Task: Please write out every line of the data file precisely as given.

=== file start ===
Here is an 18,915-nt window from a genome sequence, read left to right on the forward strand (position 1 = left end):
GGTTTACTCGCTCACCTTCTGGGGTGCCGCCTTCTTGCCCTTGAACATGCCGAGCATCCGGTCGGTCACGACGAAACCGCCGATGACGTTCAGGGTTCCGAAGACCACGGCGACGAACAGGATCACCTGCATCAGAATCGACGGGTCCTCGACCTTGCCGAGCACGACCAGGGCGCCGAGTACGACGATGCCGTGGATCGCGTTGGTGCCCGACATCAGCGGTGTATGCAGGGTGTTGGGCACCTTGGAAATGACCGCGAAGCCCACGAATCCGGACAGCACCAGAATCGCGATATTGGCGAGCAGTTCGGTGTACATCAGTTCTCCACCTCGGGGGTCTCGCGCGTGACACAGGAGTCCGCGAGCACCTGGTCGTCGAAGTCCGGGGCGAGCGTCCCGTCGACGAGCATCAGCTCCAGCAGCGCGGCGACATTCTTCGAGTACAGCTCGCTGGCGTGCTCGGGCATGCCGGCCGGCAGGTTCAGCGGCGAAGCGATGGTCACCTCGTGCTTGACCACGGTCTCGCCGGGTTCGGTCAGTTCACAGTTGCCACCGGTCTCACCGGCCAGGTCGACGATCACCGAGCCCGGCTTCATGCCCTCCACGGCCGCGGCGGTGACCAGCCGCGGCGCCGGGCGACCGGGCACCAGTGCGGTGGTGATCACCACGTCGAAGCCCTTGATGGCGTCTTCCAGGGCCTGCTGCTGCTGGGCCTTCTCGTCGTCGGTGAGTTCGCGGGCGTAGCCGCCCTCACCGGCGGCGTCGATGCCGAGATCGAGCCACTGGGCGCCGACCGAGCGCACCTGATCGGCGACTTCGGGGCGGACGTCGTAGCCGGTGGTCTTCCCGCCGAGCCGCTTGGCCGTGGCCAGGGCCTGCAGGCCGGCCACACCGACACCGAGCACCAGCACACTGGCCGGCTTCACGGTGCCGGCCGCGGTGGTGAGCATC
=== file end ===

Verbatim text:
Here is an 18,915-nt window from a genome sequence, read left to right on the forward strand (position 1 = left end):
GGTTTACTCGCTCACCTTCTGGGGTGCCGCCTTCTTGCCCTTGAACATGCCGAGCATCCGGTCGGTCACGACGAAACCGCCGATGACGTTCAGGGTTCCGAAGACCACGGCGACGAACAGGATCACCTGCATCAGAATCGACGGGTCCTCGACCTTGCCGAGCACGACCAGGGCGCCGAGTACGACGATGCCGTGGATCGCGTTGGTGCCCGACATCAGCGGTGTATGCAGGGTGTTGGGCACCTTGGAAATGACCGCGAAGCCCACGAATCCGGACAGCACCAGAATCGCGATATTGGCGAGCAGTTCGGTGTACATCAGTTCTCCACCTCGGGGGTCTCGCGCGTGACACAGGAGTCCGCGAGCACCTGGTCGTCGAAGTCCGGGGCGAGCGTCCCGTCGACGAGCATCAGCTCCAGCAGCGCGGCGACATTCTTCGAGTACAGCTCGCTGGCGTGCTCGGGCATGCCGGCCGGCAGGTTCAGCGGCGAAGCGATGGTCACCTCGTGCTTGACCACGGTCTCGCCGGGTTCGGTCAGTTCACAGTTGCCACCGGTCTCACCGGCCAGGTCGACGATCACCGAGCCCGGCTTCATGCCCTCCACGGCCGCGGCGGTGACCAGCCGCGGCGCCGGGCGACCGGGCACCAGTGCGGTGGTGATCACCACGTCGAAGCCCTTGATGGCGTCTTCCAGGGCCTGCTGCTGCTGGGCCTTCTCGTCGTCGGTGAGTTCGCGGGCGTAGCCGCCCTCACCGGCGGCGTCGATGCCGAGATCGAGCCACTGGGCGCCGACCGAGCGCACCTGATCGGCGACTTCGGGGCGGACGTCGTAGCCGGTGGTCTTCCCGCCGAGCCGCTTGGCCGTGGCCAGGGCCTGCAGGCCGGCCACACCGACACCGAGCACCAGCACACTGGCCGGCTTCACGGTGCCGGCCGCGGTGGTGAGCATC